How Will New gTLDs Affect Search Engine Optimisation?


We’ve been discussing the possibilities here over and over again in the office in recent weeks.

Since our New gTLD Pre-Registration Portal launched we’ve had so much interest from our Monsters about the possibilities of New gTLDs that I think it’s time to discuss the elephant in the room.

Search engines … the biggest and most important source of traffic on the internet. We’ve spoken before about the way search engines get targeted visitors to a website. Without good search engine visibility it’s very difficult to make your site a success!

So inevitably one of the big questions is how they are going to handle 1400 new Top Level Domains!

Personally I believe that these new domain name extensions can be treated in one of three ways.

1. Scenario one – ‘No Bonus Generics’

In the first scenario we have the new domain name extension providing no advantage to the site when being evaluated by a search engine crawler.

Let’s use an example site about ‘Pepperoni Pizza’.

In scenario one, will have neither an advantage nor a disadvantage over if the sites were of the same quality.

Search engines would interpret both of these sites simply as peperroni.extension, it doesn’t actually have any relevance what that domain name extension is.

The ‘pizza’ top level domain won’t give the site any benefit when trying to rank for peperroni related pizza keywords other than it being a generic domain, i.e. applicable to any Internet user on the planet, not just those located in a certain locality.

2. Scenario two – ‘The URL Addition’

In this scenario, the top level domain acts as a keyword in the URL the same as any other URL.

What I mean by this is that and will be given the same weight.

Both of the domain names contain the keywords ‘pepperoni’ and ‘pizza’. These keywords appearing in the URL has always been an SEO best practice. This is because a search engine uses the URL itself as an indicator of the content of any given page.

3. Scenario three – ‘The Top Level Domain Bonus!’

In my opinion this is the most likely way that search engines are going to handle these new domain name extensions.

(Let’s keep in mind here that Google and Microsoft are both involved, having applied for New gTLDs themselves!)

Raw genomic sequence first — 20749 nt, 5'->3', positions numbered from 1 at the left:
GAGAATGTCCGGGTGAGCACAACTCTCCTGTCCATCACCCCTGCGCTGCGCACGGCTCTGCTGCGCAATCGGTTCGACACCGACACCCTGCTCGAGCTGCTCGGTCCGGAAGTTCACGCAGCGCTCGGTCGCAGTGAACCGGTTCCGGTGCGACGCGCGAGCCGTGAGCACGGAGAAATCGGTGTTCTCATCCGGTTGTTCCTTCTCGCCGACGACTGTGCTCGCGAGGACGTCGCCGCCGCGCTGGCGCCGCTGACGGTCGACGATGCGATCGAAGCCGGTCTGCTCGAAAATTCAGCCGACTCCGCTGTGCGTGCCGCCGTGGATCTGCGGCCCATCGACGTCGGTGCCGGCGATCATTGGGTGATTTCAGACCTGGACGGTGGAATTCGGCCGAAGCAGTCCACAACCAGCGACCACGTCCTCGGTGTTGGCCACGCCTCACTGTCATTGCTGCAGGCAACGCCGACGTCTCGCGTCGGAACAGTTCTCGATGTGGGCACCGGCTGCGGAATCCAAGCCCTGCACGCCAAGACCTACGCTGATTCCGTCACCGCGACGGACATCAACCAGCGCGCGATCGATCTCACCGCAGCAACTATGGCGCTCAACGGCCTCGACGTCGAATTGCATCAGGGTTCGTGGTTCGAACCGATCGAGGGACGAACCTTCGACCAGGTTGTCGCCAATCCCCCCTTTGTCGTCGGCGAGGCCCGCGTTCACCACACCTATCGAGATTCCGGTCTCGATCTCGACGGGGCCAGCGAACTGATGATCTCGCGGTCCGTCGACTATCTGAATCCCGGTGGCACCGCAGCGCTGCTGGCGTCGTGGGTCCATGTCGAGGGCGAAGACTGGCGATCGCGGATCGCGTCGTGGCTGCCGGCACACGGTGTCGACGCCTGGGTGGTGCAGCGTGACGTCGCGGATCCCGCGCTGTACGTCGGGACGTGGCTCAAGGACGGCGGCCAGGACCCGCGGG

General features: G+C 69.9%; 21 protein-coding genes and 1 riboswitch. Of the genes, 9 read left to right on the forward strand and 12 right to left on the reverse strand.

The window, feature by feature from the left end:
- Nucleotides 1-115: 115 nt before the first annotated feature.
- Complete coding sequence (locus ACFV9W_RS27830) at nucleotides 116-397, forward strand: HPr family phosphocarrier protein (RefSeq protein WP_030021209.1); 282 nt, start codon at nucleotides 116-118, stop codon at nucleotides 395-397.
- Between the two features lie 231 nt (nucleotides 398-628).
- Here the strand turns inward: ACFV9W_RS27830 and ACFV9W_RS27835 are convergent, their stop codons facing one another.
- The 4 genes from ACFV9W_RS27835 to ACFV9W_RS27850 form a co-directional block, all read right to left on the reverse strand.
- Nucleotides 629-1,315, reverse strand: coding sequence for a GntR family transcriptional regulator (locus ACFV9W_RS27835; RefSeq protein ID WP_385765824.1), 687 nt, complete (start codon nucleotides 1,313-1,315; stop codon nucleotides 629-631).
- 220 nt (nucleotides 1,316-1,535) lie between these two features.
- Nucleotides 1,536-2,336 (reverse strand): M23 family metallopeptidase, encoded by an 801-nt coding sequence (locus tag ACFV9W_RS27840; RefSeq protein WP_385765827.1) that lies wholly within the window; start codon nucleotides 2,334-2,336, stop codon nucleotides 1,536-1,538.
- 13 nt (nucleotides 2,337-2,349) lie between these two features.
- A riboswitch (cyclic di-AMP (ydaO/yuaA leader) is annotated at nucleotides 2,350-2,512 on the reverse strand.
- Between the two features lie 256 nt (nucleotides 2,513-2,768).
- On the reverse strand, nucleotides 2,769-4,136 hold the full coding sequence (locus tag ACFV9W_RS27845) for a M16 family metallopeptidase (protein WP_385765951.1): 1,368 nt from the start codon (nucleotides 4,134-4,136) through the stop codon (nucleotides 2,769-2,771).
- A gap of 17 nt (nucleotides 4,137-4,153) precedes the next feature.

In this example, and are NOT equal.

In this scenario, the domain name will receive a bonus when somebody searches for ‘pepperoni pizza’.

Search engines know that domain names come at a price.

They’re likely to see that if this website sits on a .Pizza domain name that it’s specifically about Pizza. The person who has registered could have a website about anything pepperoni related!

Pepperoni could even be their brand name for a completely unrelated business.

But – That’s definitely a website related to pizza, specifically of the pepperoni variety!

That’s just about as targeted as you’re going to get for the phrase ‘Pepperoni Pizza’.


This is all just speculation though.

My opinion is probably different from how many people view the effect that this domain name revolution will have on not just search engine optimisation but Internet usage as a whole!

Who has a different idea of how search engines might treat these new top level domains?

Do you think one of the scenarios I’ve proposed will be right?

Let us know in the comments below!

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Author: Sam

Community Evangelist at Helping to create a positive brand identity and increase product awareness online through social media. Giving our customers the chance to contact us in any way they feel comfortable.


  1. I agree with you that scenario 3 seems more substantial especially with a domain like or etc, the same as EMDs

    This seems logical and something the non gTLD crowd have over looked!

  2. I can buy and use it for a non pizza related site. It can be a android app. Social website. We should compare and

  3. Nice post. Thanks for sharing it with us.

  4. I totally agree with scenario 3. There has been a big push for a semantic web, HTML5 and xml etc So I think Google will place a higher importance to than

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